4. It’s Republican: the only place in this entire cluster that went for Hillary Clinton in 2016 is Rolette County, ND, which last voted for a Republican presidential candidate when Dwight Eisenhower first ran. Nearby Benson County is the only other where Donald Trump didn’t receive a majority — and he still won the county thanks to a strong third party number. On average, the Midwestern Ridge gave 70% of its votes to a GOP president who won 46% of the national popular vote.

But Rolette and Benson point out that this region may be less predictable than it appears. Both have American Indian majorities. (The former overlaps with the Turtle Mountain reservation; the latter with Spirit Lake.) The religion census doesn’t account for adherents of indigenous religions, but clearly we’re in a part of the country where Native American Christianity is unusually strong. More specifically, Native American Catholicism — 99.9% of the population of Rolette County is affiliated with one of its seven Catholic churches. (Five of them part of the St. Ann’s Mission, founded in 1885 to evangelize local Chippewa and Métis.)

And while this “ridge” is full of conservative religious white people, it’s notable how few of them are evangelicals (depending on what you do with Missouri Synod Lutherans, who rank third behind the ELCA and Roman Catholic church in many of these counties). There’s a smattering of Pentecostal, Holiness, and Baptist influences, but much more common are historic Catholic and mainline immigrant churches like the one in Hebron, ND where my wife’s late grandfather, an Evangelical & Reformed pastor, preached in both English and German. (To this day, German is the most commonly spoken second language in North Dakota.)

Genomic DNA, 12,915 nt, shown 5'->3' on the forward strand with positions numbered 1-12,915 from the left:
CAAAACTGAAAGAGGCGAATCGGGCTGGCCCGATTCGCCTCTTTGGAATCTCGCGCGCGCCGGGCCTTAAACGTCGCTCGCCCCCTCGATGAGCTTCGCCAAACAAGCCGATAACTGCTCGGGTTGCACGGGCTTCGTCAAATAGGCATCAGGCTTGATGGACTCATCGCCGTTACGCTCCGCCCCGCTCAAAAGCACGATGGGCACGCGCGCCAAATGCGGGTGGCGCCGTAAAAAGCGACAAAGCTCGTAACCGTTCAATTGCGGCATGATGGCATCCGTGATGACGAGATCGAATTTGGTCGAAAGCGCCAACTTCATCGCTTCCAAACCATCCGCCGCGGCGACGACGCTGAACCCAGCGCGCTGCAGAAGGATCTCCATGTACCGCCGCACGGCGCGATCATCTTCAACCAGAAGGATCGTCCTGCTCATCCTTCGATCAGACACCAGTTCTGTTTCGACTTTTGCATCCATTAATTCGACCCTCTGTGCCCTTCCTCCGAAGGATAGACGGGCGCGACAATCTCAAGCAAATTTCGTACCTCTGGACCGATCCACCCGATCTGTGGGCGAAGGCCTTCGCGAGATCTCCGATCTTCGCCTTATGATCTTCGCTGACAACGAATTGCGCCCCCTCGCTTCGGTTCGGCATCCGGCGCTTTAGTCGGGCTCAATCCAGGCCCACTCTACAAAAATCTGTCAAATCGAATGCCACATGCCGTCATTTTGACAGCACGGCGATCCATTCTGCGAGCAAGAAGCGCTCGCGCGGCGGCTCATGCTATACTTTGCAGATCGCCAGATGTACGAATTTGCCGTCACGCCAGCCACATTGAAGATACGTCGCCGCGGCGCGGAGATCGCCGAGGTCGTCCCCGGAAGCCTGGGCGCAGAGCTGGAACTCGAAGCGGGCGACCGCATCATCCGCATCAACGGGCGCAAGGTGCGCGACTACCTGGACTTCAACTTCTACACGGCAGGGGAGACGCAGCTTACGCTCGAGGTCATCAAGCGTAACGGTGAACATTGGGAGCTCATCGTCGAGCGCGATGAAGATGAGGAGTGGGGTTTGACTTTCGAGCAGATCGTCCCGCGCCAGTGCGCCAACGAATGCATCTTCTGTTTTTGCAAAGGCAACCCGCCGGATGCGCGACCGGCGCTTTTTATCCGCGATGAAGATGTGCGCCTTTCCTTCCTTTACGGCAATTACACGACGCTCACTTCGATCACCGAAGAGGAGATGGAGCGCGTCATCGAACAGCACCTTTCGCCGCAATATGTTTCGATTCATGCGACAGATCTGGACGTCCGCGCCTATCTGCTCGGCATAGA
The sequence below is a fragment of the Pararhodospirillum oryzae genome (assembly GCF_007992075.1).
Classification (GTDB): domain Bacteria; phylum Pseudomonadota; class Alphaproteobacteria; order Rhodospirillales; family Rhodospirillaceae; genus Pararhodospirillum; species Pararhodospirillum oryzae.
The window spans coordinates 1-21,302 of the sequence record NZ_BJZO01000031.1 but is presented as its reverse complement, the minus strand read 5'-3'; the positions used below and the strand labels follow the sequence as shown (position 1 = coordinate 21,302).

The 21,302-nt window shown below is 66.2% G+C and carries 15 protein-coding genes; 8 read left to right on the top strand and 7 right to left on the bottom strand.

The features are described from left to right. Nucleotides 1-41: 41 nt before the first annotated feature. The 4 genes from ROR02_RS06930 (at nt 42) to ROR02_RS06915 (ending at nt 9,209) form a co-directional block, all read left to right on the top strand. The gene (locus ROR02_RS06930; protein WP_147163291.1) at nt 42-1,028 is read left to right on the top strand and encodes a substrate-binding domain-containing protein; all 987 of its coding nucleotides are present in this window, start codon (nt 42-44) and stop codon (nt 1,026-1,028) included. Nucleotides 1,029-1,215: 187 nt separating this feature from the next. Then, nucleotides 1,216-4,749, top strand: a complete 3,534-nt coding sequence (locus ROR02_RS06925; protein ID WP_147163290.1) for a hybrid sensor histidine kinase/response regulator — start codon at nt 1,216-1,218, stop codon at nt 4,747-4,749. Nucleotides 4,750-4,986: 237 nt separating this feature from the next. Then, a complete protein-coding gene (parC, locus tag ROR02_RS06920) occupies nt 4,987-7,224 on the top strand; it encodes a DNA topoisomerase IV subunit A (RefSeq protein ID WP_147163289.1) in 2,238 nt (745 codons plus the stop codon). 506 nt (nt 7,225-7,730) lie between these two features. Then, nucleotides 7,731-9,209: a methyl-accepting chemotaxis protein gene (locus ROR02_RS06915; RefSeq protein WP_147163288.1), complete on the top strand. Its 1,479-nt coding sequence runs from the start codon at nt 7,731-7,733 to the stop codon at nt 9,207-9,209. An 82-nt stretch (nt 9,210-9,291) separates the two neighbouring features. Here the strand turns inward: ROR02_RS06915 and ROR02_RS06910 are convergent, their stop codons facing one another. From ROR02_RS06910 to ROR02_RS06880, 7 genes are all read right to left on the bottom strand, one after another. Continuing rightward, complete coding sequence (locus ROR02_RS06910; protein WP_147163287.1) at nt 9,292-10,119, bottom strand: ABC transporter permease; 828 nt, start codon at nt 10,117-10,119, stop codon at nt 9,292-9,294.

For all the northern European Catholics and Lutherans, the Dakotas and their borderlands are also home to several other religious groups. For example, 70% of the 2,982 South Dakotans living in Perkins County are Catholic or part of the Evangelical Lutheran Church in America (ELCA), but that county hosts a modest Church of God (Tennessee) congregation and nine other denominations (plus a small non-denominational church). Just sticking with the counties on my Google Map, you’ll find:

  • Mormon meetinghouses in Carroll, IA, Gettysburg, SD, Pipestone, MN, and Plentywood, MT. (The census found about a hundred Latter-day Saints in the aforementioned Rolette County, but they need to drive about an hour to Rugby.)
  • One of the 90 congregations making up the Apostolic Christian Church of America, in Lester, IA.
  • A Unitarian Universalist church in Hanska, MN — founded by Norwegian immigrants who split from the local Lutheran church in 1881 and called as pastor the poet Kristofer Janson.
  • Just over 300 Muslims — the only adherents of that religion reported in these counties — inhabit Calhoun County, IA.
  • About a third of the 123 North American congregations in the Church of the Lutheran Brethren — a pietistic denomination whose lone seminary is in Fergus Falls, MN. Likewise, this region is a major center of the North American Baptists — and home of its seminary — another historically pietistic group whose early leaders included the father of Walter Rauschenbusch.